Hai Sai! Welcome to my Blog.

Hello, my name is Tom Corrao and I am the blogger behind the Okinawaology Blog. I created this blog to share and discuss all things Okinawan. I’m also the Public Relations Officer and Minkan Taishi to the Chicago Okinawa Kenjinkai. My experience with Okinawa is derived from the time I spent there during the 1980's and 90's (10 years) when serving in the United States Air Force. I've also been married to an Okinawan woman for 30 years now and have been immersed in many things Okinawan through both friends and family. I do not claim to be all knowing about everything Okinawan but I try hard and study the history and culture. I welcome everyone that is interested in Okinawa and hope that I can provide useful information to those uchinanchu that may be curious about their culture and heritage. I also welcome those who are not of Okinawan heritage but have experienced, or are experiencing, the islands culture while stationed there with the United States Military. Comments are welcomed and will be published as long as they are in good taste and on track with the purpose of this blog. My hope with this blog is to bring Uchinanchu people around the world a little closer to their cultural roots by expressing information that has started to fade in light of a more modern world. We should never forget our culture or the people who came before us and through the Blog my intentions are to meld the old with the new and implant knowledge that will help maintain the traditions and culture of an island people.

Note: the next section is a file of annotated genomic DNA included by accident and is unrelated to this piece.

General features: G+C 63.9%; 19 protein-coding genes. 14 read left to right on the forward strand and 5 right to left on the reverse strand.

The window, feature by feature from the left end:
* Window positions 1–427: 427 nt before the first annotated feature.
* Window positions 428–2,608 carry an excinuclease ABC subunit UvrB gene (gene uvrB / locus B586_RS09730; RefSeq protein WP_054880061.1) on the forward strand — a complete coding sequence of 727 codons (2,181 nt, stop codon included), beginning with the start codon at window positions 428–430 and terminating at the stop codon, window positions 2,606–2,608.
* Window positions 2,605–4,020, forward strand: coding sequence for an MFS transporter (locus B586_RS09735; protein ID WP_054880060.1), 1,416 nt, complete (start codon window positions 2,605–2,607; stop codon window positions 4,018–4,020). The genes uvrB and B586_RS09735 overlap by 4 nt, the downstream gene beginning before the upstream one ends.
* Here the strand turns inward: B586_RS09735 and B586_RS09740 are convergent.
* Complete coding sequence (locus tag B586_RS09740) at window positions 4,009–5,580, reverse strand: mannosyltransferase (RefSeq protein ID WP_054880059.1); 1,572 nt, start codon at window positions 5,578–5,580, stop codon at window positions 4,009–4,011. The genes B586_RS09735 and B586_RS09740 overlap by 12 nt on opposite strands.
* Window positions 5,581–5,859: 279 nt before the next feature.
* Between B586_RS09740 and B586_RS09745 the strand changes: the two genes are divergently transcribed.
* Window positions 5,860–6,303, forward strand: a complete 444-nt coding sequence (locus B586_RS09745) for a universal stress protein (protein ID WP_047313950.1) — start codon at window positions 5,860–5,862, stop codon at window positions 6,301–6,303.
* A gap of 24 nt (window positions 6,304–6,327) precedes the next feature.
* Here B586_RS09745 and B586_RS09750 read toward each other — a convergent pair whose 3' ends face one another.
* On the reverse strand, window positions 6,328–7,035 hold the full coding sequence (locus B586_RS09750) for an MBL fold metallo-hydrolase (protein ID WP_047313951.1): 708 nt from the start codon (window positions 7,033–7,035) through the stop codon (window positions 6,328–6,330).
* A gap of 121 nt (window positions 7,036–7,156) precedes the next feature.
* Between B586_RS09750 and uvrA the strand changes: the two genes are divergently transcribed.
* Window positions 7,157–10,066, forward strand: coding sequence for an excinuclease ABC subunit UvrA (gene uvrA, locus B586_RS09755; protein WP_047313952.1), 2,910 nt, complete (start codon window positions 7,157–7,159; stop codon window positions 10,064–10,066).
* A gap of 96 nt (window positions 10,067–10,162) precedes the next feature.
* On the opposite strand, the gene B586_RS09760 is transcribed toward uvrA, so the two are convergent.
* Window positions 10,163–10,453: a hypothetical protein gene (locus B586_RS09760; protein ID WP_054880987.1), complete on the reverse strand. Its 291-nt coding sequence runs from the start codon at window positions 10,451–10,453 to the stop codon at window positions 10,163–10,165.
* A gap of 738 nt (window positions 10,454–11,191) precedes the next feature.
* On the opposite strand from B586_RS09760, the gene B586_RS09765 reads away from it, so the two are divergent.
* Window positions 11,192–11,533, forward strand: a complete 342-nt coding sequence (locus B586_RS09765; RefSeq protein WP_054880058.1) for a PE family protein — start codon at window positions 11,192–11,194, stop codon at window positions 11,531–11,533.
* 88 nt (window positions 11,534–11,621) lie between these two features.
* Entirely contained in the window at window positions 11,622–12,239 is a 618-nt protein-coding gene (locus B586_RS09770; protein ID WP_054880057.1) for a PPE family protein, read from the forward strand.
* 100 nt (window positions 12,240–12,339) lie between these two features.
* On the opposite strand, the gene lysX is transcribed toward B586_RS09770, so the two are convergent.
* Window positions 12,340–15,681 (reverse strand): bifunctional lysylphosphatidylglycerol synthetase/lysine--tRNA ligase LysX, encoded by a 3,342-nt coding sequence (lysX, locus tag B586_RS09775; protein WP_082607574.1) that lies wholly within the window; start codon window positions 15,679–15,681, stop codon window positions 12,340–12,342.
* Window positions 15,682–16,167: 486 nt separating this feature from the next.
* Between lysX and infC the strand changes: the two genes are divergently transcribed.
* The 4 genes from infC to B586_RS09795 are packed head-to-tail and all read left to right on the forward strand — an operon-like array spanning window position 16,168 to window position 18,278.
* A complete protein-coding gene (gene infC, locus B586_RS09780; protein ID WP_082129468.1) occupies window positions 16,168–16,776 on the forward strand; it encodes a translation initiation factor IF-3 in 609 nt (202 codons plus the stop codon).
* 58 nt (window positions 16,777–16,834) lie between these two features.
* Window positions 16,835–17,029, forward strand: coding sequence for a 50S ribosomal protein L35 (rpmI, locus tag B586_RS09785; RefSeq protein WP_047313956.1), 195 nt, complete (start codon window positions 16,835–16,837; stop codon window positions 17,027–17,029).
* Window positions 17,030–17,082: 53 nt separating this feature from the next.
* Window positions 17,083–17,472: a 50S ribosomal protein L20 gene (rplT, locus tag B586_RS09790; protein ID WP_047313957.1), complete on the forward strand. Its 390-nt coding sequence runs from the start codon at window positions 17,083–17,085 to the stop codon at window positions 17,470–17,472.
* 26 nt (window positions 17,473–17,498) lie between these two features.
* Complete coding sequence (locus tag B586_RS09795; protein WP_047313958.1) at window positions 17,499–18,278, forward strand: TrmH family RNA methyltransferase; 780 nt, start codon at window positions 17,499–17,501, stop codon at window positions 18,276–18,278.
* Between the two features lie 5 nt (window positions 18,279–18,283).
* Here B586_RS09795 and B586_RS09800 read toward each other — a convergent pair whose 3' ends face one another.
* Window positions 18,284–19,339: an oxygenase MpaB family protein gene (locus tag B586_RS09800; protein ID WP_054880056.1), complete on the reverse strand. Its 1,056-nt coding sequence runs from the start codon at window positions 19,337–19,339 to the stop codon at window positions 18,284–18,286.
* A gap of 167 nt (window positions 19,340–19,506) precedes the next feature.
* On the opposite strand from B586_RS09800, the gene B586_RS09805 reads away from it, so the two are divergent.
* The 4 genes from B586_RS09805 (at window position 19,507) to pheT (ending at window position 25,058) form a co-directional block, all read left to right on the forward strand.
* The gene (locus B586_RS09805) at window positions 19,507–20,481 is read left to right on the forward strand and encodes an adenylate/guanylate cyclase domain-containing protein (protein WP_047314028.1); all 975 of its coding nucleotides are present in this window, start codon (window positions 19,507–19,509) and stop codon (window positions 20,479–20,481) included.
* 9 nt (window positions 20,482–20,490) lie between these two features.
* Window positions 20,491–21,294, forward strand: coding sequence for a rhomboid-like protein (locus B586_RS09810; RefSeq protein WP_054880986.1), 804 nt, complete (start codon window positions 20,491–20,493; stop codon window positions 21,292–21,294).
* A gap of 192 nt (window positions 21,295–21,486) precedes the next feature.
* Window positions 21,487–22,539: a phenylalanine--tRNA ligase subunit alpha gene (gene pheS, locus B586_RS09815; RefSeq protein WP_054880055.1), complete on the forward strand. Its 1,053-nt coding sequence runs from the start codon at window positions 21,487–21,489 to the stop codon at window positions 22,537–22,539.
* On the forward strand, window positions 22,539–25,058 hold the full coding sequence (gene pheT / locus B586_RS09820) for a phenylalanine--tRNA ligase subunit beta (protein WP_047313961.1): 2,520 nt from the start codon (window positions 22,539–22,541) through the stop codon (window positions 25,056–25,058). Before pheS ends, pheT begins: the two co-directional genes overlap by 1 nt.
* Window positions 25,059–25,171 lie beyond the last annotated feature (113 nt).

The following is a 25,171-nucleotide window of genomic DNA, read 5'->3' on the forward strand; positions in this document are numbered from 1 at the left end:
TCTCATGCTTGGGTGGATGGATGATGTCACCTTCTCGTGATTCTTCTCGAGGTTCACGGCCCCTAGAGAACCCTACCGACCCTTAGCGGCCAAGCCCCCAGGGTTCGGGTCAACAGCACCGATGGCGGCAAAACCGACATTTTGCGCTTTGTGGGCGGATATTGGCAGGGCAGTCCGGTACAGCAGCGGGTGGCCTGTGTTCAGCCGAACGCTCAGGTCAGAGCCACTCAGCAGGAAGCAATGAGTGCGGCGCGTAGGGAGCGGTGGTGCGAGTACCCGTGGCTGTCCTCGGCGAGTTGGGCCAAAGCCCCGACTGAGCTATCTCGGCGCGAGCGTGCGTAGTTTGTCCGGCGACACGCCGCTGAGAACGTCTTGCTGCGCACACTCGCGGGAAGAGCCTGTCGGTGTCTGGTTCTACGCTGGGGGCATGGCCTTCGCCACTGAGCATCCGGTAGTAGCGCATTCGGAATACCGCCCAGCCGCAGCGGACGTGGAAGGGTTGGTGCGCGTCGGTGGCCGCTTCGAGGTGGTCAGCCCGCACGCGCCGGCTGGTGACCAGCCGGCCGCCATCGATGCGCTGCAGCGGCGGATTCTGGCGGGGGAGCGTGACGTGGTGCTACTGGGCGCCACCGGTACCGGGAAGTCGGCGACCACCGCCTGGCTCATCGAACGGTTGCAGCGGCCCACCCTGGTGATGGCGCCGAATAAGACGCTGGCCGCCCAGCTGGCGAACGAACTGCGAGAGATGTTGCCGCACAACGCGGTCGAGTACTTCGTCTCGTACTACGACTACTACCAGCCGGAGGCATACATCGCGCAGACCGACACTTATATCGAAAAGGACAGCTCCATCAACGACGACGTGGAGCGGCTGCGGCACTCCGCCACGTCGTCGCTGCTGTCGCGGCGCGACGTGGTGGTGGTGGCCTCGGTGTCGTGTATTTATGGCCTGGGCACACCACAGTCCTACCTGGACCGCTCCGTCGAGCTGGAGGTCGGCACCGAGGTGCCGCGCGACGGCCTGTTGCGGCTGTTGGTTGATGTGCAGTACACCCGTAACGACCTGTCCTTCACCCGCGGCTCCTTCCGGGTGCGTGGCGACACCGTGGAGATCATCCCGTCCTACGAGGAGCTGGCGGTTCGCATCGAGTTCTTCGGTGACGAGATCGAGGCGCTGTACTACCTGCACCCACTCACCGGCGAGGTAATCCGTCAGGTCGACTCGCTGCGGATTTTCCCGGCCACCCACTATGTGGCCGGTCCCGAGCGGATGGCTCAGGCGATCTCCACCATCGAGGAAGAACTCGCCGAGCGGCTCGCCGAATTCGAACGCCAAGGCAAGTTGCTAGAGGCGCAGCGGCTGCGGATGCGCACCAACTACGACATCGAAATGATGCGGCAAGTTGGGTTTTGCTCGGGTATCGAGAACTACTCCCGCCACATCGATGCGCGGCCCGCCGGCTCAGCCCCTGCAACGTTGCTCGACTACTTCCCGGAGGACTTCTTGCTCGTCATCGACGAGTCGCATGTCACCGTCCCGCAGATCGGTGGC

Monday, September 5, 2011

Goya Farmer

Every year I get a little bit better at growing these bitter melons in my garden. They are extremely healthy and taste great is you prepare them correctly. The secret is to use a spoon to scrape as much of the white fibrous material from the center before using it in you recipes. The plant is called by different names depending on what country your in but we like to call it Goya the Japanese name for bitter melon. 

Recently my friend Tom Pressley posted that he has been learning to make Champuru and posted a picture of his most recent dish. It looked more like Okazu to me as it was mostly bean sprouts and tofu. Okinawan champuru contains Goya so Tom's must be a variation of the real stuff. Here is a picture of what real champuru should look like. 

This year my crop was delayed because the first batch of seeds we planted didn't sprout for some reason. We have been pulling the seeds for the next years crops right from the fruit we are using. Maybe we picked some that weren't mature enough who knows? We did have more though but the bad seeds put us about three weeks behind. The plants did do well and the weather cooperated pretty much so we have been eating Goya.
Goya Lemon & Apple Juice Cocktail 
 Goya Pinwheels

  • To make them fill goya rings with Ground chuck that has portabello mushrooms minced into it.
  • Bread them by dipping in egg and coating with panko
  • Deep fry them up in a wok
  • When browned well remove them from the pan and let the excess oil drain into a paper towel
  • When they are dry cut them in half and serve.
Even the kids will eat these because they're fried

Here is a video that I threw together showing the growth this season.